Seven-String Summit: Korn's Munky and Incubus' Mike Einziger Worship at the Feet of Steve Vai
Here's a feature from the February 1998 issue of Guitar World, which features a conversation between GW, Steve Vai, Munky of Korn and Mike Einziger of Incubus. To see the cover, and all the GW covers from 1998, check out this photo gallery.
A few years ago, you couldn't thumb through the pages of a guitar magazine without stumbling across Steve Vai's name. But my, how times change. While Vai has maintained a flourishing career, most recently joining Joe Satriani, Eric Johnson and Kenny Wayne Shepherd on the successful G3 tour, he and his nimble fingers no longer inspire the kind of awe they did in the early Nineties.
Alternative musicians are more likely to dis' Vai than praise him, and the one-time guitar titan has, incredibly, become marginalized by the same audience that sang his praises only a few short years ago.
Given this recent history, the sight of Vai conversing amiably in his Hollywood studio with Korn's James "Munky" Shaffer and Incubus' Mike Einziger, both of whom could serve as alternative poster boys, is surprising, to say the least. But these guitarists, their dreadlocks, Adidas trainers and baggy pants notwithstanding, have come not to bury Vai, but to praise him.
"In the car on the way over here, we were talking about how you were such a huge influence on our wanting to play guitar and make music," says Shaffer, taking part in his first interview since he contracted viral meningitis, which led to his band's withdrawal from last summer's Lollapalooza tour.
"Listening to your music really helped me," adds Einziger, whose band's full-length debut, Science (Immortal/Epic), is a dizzying mixture of hard-hitting metal riffs, buoyant funk grooves and unusual tones and textures. "I'd try to figure out what you were playing and hope that I could do it some day. I haven't figured it out yet."
Vai, visibly touched by the praise, returns the favor. "Thanks," he says warmly. "What you guys are doing is really creative. When I listened to your stuff, I was stunned. It's really an honor to hear something like that and to know that I've had a positive influence on your music. It's a painful job sometimes, but if you can influence someone's creativity, it's worth it."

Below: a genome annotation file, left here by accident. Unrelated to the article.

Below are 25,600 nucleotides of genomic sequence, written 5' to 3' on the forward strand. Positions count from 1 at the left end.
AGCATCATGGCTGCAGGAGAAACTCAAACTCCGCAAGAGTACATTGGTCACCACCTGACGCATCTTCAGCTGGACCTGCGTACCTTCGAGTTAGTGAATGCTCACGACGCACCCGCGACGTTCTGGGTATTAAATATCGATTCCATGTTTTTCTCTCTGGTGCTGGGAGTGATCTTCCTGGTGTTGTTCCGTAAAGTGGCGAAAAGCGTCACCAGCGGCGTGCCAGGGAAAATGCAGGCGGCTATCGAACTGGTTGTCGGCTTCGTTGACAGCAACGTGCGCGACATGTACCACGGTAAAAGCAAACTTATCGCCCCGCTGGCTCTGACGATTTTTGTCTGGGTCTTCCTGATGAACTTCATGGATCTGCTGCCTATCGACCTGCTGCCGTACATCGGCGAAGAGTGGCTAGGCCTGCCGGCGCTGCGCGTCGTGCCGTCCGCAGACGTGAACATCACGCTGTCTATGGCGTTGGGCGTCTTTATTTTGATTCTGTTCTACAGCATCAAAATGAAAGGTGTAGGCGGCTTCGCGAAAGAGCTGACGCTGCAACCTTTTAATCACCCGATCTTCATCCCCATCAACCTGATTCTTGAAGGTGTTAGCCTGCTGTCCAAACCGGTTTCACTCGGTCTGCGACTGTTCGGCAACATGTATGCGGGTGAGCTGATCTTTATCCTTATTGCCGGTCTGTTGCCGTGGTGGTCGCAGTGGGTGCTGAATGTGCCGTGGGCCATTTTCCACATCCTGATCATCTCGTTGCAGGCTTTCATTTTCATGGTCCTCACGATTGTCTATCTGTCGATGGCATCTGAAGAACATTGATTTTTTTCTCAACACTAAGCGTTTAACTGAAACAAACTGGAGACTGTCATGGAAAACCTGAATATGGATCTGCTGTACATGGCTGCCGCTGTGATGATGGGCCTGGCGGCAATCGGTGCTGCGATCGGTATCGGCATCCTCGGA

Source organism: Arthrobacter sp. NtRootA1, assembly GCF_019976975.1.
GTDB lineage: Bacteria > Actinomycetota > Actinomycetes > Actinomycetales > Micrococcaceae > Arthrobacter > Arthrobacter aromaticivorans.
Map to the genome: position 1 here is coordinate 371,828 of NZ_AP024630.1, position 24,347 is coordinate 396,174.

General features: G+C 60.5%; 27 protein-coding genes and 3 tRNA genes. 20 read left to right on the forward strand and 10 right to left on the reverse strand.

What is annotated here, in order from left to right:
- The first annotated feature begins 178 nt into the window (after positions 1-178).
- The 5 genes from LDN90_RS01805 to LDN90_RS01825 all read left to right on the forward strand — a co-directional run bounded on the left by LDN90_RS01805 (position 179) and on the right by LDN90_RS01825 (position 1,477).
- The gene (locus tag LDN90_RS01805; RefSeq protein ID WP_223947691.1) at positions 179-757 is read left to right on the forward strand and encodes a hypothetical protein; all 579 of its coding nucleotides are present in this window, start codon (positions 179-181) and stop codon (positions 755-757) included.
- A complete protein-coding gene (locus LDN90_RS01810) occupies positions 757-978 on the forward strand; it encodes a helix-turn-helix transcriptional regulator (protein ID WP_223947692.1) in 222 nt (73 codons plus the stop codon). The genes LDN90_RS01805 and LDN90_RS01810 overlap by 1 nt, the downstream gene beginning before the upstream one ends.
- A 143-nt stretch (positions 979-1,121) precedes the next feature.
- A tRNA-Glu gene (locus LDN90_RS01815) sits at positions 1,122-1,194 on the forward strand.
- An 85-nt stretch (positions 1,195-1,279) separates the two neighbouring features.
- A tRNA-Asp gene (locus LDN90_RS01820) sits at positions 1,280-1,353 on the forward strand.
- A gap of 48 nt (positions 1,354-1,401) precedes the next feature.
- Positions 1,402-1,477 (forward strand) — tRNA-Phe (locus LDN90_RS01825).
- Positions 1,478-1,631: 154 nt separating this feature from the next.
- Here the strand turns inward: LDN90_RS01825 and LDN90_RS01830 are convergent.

Although Munky and Einziger don't profess to be virtuosos, it's easy to discern the impact Vai has had on their playing. Like their unlikely mentor, both players like to explore unconventional sounds and techniques. The gulf separating Vai's gurgling animal noises from Munky's swirling sonic assault and Einziger's dissonant clanging is not as vast as it may seem at first glance.
Munky's debt to Vai extends to the Korn guitarist's exclusive use of the Ibanez Universe seven-string, a model Vai helped develop in 1990. The latter broke new ground with this instrument on his acclaimed Passion and Warfare album (Relativity), but the Universe was discontinued by the time Korn rose to popularity in 1995. But the otherworldly sounds Munky and partner Brian "Head" Welch wrench from their seven-strings have inspired renewed interest in the instrument. Ibanez, in turn, has reissued the Universe and introduced several new seven-string models.
A discussion of the seven-string guitar is what has brought this unlikely threesome together. But as the conversation gets underway, it becomes obvious that these players share much more than a love for unusual instruments.
GUITAR WORLD: Why is the guitar still such a popular instrument?
STEVE VAl: It's very well-balanced. It's very sexy-looking -- I mean, look at it.
MIKE EINZIGER: When you hit the strings you can feel the vibration in your fingers and your body; you don't get that playing some kind of synthesizer. That's why the guitar will never go away. When you pick up a guitar and start playing it, the sound flows through your whole body. It becomes part of you .
VAl: And it all meets in your brain, between your two hands.
What developments would you like to see in guitar playing and composition?
JAMES "MUNKY" SHAFFER: It's up to the individual to determine where to take the instrument. It's about forming your own ideas and unique approach.
EINZIGER: It's the weird things that happen randomly, that are almost accidents, that push everything forward.
VAl: I believe that everybody experiences those moments, but most of the time they don't identify them and act on them. You've got to know how to grab that thread and go with it. A genius is a person who is filled with those moments and makes use of them, acts on them, and does it very simply and unconsciously.
Music seems to be progressing in the areas of sonics and textures rather than notes and technique.
SHAFFER: None of us in Korn have the technique Steve has, but that doesn't prevent us from expressing ourselves in an interesting way. Instead of soloing in a traditional manner, we've learned to communicate by creating really raw and emotional sounds using new combinations of textures. I use a lot of different effects -- Uni-Vibes, phasers and wahs, as well as fuzz boxes -- but it's a matter of using the sounds in the right context and the right part of the song. I've been playing long enough to know that you don't have to be a technically skilled guitar player to write good songs and compose emotional music.
EINZIGER: A lot of new music is coming out, especially the electronic stuff like drum ‘n’ bass, where people are doing amazing textural things. I'm not a big fan of using a lot of technology with my guitar. I don't like to plug into a huge rack of processors. I go for simple things, but I try to make my guitar sound crazy. I go for a lot of weird, spaced-out sounds, like the things that I hear on jungle records.